Editorial: Caring for your mental health

WITH all the news on the coronavirus disease (Covid-19), the public is getting anxious and stressed over what they are hearing or reading. This anxiousness and stress are being further aggravated by social media.

If they are not doing much at home, many usually find themselves scrolling through social media on their digital devices. Aside from the TikToks, memes, and food posts from friends, there are fake news on Covid-19, conspiracy theories, challenges the country is facing in dealing with the disease, and the latest updates on the disease from official sources.

The level of stress the pandemic is bringing to the general population and those in the frontlines, our mental health is also at risk. Hence, we also have to take care of it just like how we are caring for ourselves physically amid the pandemic.

The World Health Organization (WHO) has provided some recommendations on how one can care for their mental health.

One of these is "minimize watching, reading or listening to news about Covid-19 that causes you to feel anxious or distressed; seek information only from trusted sources and mainly so that you can take practical steps to prepare your plans and protect yourself and loved ones."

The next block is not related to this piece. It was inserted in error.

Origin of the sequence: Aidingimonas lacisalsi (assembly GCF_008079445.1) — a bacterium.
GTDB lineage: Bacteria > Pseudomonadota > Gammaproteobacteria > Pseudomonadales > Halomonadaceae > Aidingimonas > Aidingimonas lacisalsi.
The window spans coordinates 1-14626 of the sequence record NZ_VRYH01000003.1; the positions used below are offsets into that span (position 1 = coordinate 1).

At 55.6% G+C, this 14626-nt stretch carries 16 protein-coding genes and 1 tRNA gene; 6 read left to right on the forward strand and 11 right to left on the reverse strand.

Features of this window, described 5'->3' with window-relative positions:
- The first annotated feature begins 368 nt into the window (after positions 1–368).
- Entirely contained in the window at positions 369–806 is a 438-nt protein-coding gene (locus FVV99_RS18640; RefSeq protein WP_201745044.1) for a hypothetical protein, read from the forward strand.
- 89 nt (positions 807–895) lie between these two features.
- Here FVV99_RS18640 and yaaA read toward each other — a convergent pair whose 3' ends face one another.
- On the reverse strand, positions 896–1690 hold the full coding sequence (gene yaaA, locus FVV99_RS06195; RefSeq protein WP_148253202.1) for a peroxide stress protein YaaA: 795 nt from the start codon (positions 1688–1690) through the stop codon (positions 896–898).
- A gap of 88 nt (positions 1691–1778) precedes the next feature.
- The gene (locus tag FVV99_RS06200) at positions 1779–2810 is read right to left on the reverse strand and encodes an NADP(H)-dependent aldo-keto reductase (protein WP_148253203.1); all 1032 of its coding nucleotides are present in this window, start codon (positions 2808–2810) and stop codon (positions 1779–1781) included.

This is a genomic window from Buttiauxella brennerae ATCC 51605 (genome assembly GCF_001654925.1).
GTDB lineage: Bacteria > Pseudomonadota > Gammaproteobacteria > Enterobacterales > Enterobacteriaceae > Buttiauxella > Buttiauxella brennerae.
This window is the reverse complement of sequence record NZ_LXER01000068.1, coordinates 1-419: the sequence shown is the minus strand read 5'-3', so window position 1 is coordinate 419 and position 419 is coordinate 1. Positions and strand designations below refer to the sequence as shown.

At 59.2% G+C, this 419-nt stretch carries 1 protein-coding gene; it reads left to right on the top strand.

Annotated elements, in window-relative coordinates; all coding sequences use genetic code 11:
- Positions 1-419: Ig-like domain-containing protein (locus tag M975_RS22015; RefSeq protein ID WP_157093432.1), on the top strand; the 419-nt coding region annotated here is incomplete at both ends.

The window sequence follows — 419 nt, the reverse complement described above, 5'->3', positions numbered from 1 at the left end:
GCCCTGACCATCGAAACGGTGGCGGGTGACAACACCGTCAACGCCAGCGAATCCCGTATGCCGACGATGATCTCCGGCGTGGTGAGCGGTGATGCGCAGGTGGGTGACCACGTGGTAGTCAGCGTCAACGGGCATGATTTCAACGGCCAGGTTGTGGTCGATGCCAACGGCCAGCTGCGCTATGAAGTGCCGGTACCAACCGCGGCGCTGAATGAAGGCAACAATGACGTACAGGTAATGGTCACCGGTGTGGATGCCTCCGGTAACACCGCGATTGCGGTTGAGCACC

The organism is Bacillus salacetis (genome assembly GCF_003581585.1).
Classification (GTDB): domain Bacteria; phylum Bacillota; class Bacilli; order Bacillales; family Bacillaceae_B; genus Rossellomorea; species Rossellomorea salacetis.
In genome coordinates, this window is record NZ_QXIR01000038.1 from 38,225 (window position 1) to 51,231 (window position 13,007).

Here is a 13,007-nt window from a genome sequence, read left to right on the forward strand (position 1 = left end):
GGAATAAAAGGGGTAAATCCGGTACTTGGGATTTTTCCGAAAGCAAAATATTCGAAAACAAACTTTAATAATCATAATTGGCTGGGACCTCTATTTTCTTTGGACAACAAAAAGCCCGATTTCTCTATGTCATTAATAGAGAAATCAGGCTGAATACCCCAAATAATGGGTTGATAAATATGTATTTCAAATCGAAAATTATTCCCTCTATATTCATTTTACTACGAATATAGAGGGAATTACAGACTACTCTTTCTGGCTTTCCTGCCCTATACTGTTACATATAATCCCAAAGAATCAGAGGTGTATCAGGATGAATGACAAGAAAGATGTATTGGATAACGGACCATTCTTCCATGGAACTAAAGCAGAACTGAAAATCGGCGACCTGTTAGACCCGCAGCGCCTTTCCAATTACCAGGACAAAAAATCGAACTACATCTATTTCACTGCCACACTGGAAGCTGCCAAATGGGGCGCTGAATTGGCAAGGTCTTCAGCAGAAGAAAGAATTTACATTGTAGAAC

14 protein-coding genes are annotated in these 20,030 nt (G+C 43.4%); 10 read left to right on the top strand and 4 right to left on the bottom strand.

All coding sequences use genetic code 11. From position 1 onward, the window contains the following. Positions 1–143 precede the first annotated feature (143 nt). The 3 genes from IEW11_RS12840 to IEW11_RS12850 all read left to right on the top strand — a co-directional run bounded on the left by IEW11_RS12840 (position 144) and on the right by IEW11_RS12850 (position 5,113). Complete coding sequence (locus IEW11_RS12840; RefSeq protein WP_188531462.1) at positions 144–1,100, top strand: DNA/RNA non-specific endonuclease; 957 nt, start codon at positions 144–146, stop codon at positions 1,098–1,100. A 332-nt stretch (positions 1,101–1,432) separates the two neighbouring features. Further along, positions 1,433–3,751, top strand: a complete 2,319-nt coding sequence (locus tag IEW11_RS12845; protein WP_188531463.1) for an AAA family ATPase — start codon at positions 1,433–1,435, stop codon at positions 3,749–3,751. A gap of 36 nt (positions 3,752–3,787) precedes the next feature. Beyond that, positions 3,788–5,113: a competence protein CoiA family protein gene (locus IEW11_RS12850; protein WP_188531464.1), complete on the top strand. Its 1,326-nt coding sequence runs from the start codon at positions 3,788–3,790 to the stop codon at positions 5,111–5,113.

"Seek information updates at specific times during the day, once or twice. The sudden and near-constant stream of news reports about an outbreak can cause anyone to feel worried. Get the facts; not rumors and misinformation," WHO said.

It added that the public should "gather information at regular intervals from the WHO website and local health authority platforms in order to help you distinguish facts from rumors."

"Facts can help to minimize fears," it said.

The health agency also recommends that while scrolling online, they also read up on stories that are hopeful or spread positivity. It also urged the public to be supportive of one another during this time of crisis.

The British government in its Covid-19 guidelines on mental health suggested some ways one can take care of their mental health. One of those suggestions is to do things that you enjoy.

"Focusing on your favorite hobby, learning something new or simply taking time to relax indoors should give you some relief from anxious thoughts and feelings and can boost your mood," it stated.

Lastly, while it is normal to feel worried, anxious, and concerned during these times, make sure to look for someone to talk to.

"It is quite common to feel worried, scared or helpless about the current situation. Remember that this is a difficult time for everyone and sharing how you are feeling and the things you are doing to cope with family and friends can help them too," the British government said.

Here in Davao Region, if you need someone to talk to, the Department of Health-Davao (DOH-Davao) has opened hotlines for mental health and psychosocial support services. You may call them from 8 a.m. to 10 p.m. at 0977-760 -8610 and 0956-815-1493 for Globe subscribers; 0939-768-3627 for Smart; and 0933-404-1070 and 0933-404-1072 for Sun. They can also be reached at 0951-516-5630 (Talk n' Text) from 8 a.m. to 5 p.m. from Monday to Friday.


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